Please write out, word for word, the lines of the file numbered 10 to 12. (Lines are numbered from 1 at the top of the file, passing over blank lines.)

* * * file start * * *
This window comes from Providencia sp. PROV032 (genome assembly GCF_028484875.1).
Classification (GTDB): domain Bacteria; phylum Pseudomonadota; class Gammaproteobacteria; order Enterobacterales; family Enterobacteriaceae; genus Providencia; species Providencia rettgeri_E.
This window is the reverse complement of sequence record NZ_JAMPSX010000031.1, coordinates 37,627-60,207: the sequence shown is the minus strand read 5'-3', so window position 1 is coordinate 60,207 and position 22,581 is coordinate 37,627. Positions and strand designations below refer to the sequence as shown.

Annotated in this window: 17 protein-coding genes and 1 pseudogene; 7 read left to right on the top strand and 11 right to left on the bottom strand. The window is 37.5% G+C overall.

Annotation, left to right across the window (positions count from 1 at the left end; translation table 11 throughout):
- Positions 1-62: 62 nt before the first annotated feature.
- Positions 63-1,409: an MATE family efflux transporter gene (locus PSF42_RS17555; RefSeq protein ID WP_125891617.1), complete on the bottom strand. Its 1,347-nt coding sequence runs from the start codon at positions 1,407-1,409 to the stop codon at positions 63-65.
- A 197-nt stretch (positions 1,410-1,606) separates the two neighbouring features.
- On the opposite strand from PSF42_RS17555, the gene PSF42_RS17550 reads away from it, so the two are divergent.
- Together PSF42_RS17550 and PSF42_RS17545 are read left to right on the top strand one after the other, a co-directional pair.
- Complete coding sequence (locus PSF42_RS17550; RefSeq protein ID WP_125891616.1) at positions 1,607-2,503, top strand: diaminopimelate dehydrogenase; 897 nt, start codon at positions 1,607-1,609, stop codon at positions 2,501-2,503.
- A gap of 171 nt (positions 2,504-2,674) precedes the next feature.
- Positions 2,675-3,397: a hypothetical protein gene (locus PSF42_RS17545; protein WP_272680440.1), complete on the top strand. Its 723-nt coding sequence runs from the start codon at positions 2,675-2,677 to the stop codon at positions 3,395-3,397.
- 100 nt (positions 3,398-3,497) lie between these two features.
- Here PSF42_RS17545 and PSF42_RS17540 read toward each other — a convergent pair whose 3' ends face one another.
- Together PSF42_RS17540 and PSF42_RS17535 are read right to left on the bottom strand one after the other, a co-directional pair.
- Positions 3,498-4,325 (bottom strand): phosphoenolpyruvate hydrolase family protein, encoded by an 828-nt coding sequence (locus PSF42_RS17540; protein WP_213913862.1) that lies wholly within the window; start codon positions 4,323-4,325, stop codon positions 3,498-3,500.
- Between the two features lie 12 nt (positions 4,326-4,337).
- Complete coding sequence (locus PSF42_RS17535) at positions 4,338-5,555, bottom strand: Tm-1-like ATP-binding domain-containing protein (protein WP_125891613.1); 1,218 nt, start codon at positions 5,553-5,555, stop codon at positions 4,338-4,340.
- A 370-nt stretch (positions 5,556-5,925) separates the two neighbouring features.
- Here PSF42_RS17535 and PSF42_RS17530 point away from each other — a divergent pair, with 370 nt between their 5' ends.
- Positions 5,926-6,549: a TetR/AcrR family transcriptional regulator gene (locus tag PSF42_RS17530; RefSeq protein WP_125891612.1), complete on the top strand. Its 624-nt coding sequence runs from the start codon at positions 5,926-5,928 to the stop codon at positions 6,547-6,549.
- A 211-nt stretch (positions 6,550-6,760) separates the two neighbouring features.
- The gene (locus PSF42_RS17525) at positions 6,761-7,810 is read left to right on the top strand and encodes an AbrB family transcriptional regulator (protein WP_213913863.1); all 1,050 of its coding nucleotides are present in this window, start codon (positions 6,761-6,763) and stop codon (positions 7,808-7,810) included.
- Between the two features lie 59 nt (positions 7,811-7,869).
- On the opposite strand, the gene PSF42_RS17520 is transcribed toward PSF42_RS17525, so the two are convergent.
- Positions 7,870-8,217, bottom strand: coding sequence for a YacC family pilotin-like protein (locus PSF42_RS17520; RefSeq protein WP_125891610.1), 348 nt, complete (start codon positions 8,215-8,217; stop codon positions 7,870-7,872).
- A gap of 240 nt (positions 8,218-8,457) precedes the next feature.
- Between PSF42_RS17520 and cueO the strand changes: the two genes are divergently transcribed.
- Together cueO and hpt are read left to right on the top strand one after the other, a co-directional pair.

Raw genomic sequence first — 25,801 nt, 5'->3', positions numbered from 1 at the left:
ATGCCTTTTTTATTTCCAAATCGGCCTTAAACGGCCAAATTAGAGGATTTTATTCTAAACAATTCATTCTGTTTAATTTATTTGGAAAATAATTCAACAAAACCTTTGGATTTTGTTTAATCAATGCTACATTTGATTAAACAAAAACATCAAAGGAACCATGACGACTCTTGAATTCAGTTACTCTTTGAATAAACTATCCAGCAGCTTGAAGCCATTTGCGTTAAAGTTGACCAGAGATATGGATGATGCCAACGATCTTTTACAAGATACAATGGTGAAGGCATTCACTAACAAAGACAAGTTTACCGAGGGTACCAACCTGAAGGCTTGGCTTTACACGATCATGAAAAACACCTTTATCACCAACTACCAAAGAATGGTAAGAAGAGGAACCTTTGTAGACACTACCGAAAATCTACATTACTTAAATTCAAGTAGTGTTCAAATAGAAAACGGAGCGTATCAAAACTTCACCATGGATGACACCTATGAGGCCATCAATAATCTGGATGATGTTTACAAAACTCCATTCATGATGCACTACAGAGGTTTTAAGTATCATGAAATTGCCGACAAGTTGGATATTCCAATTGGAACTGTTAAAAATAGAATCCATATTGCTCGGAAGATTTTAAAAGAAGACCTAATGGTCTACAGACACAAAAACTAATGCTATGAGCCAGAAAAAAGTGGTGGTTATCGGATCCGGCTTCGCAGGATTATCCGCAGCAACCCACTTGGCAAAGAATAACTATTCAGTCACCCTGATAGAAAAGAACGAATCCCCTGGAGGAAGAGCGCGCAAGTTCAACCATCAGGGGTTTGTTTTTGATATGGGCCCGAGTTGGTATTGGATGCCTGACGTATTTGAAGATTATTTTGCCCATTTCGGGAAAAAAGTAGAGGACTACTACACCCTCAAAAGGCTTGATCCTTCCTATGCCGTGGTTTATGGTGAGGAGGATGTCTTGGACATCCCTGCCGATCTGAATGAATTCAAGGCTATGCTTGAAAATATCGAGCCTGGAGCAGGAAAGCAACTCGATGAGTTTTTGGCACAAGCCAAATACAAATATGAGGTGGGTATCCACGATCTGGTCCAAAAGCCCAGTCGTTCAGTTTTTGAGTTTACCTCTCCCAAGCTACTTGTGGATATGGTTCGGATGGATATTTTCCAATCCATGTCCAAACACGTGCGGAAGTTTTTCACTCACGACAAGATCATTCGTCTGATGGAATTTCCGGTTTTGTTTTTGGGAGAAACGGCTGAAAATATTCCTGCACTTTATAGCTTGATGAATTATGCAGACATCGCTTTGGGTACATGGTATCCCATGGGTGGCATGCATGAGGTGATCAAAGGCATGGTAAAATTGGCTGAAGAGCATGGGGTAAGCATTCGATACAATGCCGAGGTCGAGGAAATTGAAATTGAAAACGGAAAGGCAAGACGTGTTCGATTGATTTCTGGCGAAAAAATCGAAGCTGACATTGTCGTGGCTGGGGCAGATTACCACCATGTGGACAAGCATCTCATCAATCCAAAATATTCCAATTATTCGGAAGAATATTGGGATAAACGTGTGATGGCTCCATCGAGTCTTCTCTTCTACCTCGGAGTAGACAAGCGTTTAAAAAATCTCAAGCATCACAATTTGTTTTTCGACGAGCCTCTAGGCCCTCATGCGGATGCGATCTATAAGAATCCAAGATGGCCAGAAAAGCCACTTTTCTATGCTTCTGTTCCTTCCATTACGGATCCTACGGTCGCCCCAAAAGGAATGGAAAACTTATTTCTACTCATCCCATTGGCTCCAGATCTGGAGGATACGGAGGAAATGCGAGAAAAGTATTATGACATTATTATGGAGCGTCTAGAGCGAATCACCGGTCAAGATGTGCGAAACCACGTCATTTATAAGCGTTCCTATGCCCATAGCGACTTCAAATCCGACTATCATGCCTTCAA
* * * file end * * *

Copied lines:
- Together PSF42_RS17550 and PSF42_RS17545 are read left to right on the top strand one after the other, a co-directional pair.
- Complete coding sequence (locus PSF42_RS17550; RefSeq protein ID WP_125891616.1) at positions 1,607-2,503, top strand: diaminopimelate dehydrogenase; 897 nt, start codon at positions 1,607-1,609, stop codon at positions 2,501-2,503.
- A gap of 171 nt (positions 2,504-2,674) precedes the next feature.